‘They were not expected to behave like the terrorists they were hunting. Even in the thickest fog of war, the law-abider and the law-breaker must be distinguished.’
India is justly proud of a parliamentary democracy that has never been threatened by a military coup. No mean feat in a neighbourhood where coups are common and notions of constitutionality shaky. However, for decades now, India’s democratic standing has been steadily declining. An international analysis recently rated the country as only ‘partly free’, while another deemed it an ‘electoral autocracy’.
Josy Joseph investigates this decline and comes away with a key insight: that the process of confronting militancy has warped the system. As insurgencies erupted across India, and grew increasingly more sophisticated in the 1980s and ’90s, the security establishment struggled to keep up. Increasingly overwhelmed, the police forces, intelligence agencies, federal investigation agencies, tax departments and the like came up with ingenious—at times sinister—solutions: from faking and framing evidence to staging massive terror attacks and even creating terrorist organisations. Over time, militancy became a flourishing, multi-faceted business enterprise.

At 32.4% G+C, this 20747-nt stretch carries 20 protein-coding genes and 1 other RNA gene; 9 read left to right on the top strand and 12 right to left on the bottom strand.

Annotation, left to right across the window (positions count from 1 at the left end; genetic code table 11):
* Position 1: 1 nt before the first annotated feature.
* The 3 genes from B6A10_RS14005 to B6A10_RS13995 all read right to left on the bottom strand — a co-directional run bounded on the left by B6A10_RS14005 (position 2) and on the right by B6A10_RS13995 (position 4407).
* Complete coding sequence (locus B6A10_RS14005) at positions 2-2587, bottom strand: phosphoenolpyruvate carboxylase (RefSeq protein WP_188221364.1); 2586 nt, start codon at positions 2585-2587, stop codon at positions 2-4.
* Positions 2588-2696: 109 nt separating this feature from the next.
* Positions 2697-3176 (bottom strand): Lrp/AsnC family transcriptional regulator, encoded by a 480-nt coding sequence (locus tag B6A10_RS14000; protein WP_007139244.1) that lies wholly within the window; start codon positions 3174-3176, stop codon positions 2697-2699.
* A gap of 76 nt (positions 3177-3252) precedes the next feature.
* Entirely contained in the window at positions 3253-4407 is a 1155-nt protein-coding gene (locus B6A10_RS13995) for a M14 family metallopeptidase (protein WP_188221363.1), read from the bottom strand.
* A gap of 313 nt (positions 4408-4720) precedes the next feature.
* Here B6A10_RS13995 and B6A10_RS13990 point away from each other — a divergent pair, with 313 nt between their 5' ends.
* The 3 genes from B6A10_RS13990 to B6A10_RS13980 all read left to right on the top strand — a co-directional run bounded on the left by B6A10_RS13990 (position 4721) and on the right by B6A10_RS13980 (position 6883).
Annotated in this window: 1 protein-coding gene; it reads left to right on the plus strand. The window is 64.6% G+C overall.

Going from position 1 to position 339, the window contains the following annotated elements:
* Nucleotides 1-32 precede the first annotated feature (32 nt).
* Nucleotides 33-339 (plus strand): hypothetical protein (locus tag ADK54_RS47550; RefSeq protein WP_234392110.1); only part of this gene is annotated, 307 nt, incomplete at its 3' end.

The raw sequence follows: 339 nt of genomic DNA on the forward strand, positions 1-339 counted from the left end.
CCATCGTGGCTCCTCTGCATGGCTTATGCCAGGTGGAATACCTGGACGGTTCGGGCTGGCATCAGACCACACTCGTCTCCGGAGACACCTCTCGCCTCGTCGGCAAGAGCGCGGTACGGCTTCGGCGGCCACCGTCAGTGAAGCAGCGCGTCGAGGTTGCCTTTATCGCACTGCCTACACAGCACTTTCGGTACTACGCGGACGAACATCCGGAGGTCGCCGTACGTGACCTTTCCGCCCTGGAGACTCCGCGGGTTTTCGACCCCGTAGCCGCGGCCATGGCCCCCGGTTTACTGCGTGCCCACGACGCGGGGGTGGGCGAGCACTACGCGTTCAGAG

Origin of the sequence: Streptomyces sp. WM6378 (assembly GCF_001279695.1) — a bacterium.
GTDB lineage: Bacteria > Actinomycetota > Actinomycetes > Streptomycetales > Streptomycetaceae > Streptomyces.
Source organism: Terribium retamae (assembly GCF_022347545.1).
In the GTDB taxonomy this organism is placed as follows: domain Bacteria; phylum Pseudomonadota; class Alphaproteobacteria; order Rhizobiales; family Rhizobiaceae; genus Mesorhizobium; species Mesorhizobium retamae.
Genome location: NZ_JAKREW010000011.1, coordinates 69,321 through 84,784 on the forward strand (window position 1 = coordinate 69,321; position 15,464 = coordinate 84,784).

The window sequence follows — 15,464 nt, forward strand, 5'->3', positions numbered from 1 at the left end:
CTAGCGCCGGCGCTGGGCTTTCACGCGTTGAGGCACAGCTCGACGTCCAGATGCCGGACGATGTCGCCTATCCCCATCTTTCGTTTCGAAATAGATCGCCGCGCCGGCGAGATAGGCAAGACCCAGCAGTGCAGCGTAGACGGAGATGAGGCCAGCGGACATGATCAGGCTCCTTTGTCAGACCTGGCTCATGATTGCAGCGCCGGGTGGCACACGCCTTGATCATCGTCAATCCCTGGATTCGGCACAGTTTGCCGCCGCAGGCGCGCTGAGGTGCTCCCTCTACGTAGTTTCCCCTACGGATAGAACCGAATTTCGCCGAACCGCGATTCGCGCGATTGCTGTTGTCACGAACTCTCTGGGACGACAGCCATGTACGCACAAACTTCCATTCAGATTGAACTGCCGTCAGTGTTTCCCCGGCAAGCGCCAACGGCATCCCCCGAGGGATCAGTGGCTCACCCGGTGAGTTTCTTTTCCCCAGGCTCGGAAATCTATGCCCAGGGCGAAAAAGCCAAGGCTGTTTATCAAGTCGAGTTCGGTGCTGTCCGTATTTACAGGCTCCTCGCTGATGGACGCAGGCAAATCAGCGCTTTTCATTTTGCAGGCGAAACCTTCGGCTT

From the Kashmiri militancy to the Sri Lankan civil war, from the attack on Mumbai to the long-term unrest in the Northeast, India’s ‘war on terror’ has made its security institutions more nationalistic and chauvinistic and, inevitably, more corrupt. Most dangerously, there is a near-complete capture of the security apparatus, whether investigative agencies, police or intelligence, by the political executive—serving as stormtroopers with no accountability, rather than as defenders of the Constitution.
The result of more than two decades of reporting on insurgencies, terrorism and the security establishment, The Silent Coup is a wake-up call to the nation. You do not need a military coup to subvert democracy, Joseph says—in India, it has already been subverted.